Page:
We new teachers took a tour of our gorgeous school, and I got to see my classroom for the first time (I will post pictures of both as soon as I purchase another cord for my camera).  I never dreamed that I would have such ENORMOUS bulletin boards!  I'm almost delirious with ideas for how to use them.  My classroom is the nicest I've ever had, and I am looking forward with great anticipation to starting work on it tomorrow afternoon, after my health check and a shopping trip to a home store.

After our tour and a few tutorial sessions, we took a walk (the rain had stopped) through a really neat rural area, which seemed out of place in a big city, to a little outdoor noodle "restaurant".  Basically, it was a very friendly Chinese woman cooking in a few pots under a large tarp.  There were little wooden tables, with tiny wooden stools.  As we sat hungrily awaiting our meal and munching on some delicious bread that our principal had purchased from another food stand, the skies opened up again, and a river was born.  We were flooded in less than five minutes!  The tarp kept us somewhat dry, though it kept swaying dangerously, worrying us that the strong winds may topple it.  Our feet were in about three or four inches of water pretty quickly.  We chose to find the situation amusing, and laughed and chatted while we ate our meal.  Warren, a middle school math teacher, and I are both fond of spicy food, so we bravely seasoned our food with a large scoop of a concoction made from red peppers (the tiny uber-hot ones).  We soon discovered that our food got exponentially hotter with each bite!  By the end of the meal, my lips were ablaze and my clogged sinuses had completely cleared.

Since this is my first week, I'm being fed by different people at dinnertime each night (they do this for all of the new staff).  Last night, my roommate cooked a fantastic spicy curry for me.  Tonight, the Herzogs, a wonderful family, took me out for sushi.  Although I don't do fish, there are plenty of other types of sushi that I enjoy, particularly one that I tried for the first time tonight which had dragonfruit in it.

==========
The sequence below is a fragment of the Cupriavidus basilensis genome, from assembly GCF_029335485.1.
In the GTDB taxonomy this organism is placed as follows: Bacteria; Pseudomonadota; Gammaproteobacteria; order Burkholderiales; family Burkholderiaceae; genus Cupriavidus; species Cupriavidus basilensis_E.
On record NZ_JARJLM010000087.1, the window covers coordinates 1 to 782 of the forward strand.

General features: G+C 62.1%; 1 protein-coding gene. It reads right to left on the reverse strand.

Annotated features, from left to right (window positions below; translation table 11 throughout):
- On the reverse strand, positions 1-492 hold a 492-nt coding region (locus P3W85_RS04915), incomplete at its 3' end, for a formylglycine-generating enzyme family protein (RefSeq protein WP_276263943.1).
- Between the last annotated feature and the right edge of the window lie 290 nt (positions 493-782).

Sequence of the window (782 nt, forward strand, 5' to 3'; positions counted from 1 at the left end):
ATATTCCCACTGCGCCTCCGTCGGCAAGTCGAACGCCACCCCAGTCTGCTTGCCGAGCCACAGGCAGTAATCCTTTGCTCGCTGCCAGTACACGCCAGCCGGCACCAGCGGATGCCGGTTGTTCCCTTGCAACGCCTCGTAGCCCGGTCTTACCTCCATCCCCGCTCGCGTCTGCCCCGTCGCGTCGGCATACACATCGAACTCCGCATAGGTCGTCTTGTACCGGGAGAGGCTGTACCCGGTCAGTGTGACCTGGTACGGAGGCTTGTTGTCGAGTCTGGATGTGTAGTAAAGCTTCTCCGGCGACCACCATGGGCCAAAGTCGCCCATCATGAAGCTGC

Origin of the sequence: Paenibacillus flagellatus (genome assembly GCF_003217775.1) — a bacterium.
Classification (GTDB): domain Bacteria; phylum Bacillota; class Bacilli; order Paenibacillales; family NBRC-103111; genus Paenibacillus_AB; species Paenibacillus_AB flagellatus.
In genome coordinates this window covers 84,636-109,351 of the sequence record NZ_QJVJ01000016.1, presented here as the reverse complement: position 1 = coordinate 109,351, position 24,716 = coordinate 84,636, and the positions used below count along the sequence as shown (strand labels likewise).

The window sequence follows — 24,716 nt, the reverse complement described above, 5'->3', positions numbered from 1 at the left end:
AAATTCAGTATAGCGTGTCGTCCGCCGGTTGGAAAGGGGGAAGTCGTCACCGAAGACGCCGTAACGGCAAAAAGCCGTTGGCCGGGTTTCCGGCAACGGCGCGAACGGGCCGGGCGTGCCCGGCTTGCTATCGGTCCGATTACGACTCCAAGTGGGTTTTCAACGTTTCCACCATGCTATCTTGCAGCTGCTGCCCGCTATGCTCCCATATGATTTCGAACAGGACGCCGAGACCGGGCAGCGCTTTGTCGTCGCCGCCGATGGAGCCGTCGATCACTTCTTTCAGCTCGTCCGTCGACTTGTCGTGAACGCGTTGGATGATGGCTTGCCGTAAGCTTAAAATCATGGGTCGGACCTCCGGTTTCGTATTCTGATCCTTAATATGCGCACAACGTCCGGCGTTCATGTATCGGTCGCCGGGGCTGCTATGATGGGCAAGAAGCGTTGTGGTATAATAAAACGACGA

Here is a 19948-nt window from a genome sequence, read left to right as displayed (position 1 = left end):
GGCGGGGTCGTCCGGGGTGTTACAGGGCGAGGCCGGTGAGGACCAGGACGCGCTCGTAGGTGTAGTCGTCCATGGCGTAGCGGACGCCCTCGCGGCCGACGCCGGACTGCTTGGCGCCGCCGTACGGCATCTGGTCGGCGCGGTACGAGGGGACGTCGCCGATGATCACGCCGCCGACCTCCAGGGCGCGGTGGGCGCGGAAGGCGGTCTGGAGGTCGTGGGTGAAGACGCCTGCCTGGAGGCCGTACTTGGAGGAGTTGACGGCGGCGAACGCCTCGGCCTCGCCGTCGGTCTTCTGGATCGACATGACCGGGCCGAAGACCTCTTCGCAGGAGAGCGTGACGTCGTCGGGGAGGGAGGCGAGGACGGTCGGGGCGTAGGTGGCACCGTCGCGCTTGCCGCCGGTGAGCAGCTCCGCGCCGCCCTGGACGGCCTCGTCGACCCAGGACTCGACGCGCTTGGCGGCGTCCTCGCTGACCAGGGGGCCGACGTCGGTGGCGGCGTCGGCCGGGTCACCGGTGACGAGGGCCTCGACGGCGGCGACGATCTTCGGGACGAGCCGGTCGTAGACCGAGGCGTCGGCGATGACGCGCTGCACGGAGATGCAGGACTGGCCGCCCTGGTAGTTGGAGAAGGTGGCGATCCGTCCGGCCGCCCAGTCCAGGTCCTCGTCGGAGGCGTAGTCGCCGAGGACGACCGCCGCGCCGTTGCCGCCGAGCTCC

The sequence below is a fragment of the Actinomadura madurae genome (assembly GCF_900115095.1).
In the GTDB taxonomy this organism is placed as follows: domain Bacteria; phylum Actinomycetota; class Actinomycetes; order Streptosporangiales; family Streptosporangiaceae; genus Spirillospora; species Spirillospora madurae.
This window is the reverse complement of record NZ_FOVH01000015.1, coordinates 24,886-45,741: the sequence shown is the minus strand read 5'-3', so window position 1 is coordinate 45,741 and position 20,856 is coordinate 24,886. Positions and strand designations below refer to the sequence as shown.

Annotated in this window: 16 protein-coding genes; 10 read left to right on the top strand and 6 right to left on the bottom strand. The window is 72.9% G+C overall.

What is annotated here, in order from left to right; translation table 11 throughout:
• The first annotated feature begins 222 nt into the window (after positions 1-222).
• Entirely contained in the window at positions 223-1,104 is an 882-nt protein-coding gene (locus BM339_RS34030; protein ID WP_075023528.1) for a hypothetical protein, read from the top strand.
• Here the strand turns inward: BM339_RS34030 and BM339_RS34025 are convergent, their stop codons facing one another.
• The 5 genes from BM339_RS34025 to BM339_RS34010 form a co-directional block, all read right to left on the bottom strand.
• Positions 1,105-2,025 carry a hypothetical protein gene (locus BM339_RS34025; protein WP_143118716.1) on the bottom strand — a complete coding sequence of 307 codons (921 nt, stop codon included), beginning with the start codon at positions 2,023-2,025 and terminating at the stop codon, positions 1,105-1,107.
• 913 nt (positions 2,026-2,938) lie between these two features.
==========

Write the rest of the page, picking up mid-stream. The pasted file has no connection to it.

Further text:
Despite being completely soaked to the bone for more than half of the day, it was a really good day.  I feel like I've come home.  The stores are filled with all the wonderful things that I've been desperately missing since leaving Korea, I finally have food that is spicy enough to please me, there are loads of new things to try, all the people I've met are unbelievably sweet, the apartment is huge and attractive, the school blows my mind, and things just keep getting better.  I can't wait for what the next few days will bring!
Just a note -- Times and dates on here have now been changed to reflect my current time here in China.

Bonding with the Braces

Well, I am in Qingdao, China at last!  And what a trip it was . . .

While in Chicago on my six-hour layover, I managed to locate the Braces, a married couple bound for the same school.  I was delighted to find them, largely since it meant someone to talk to.  We had been rebooked to the same flight, which made us quite happy.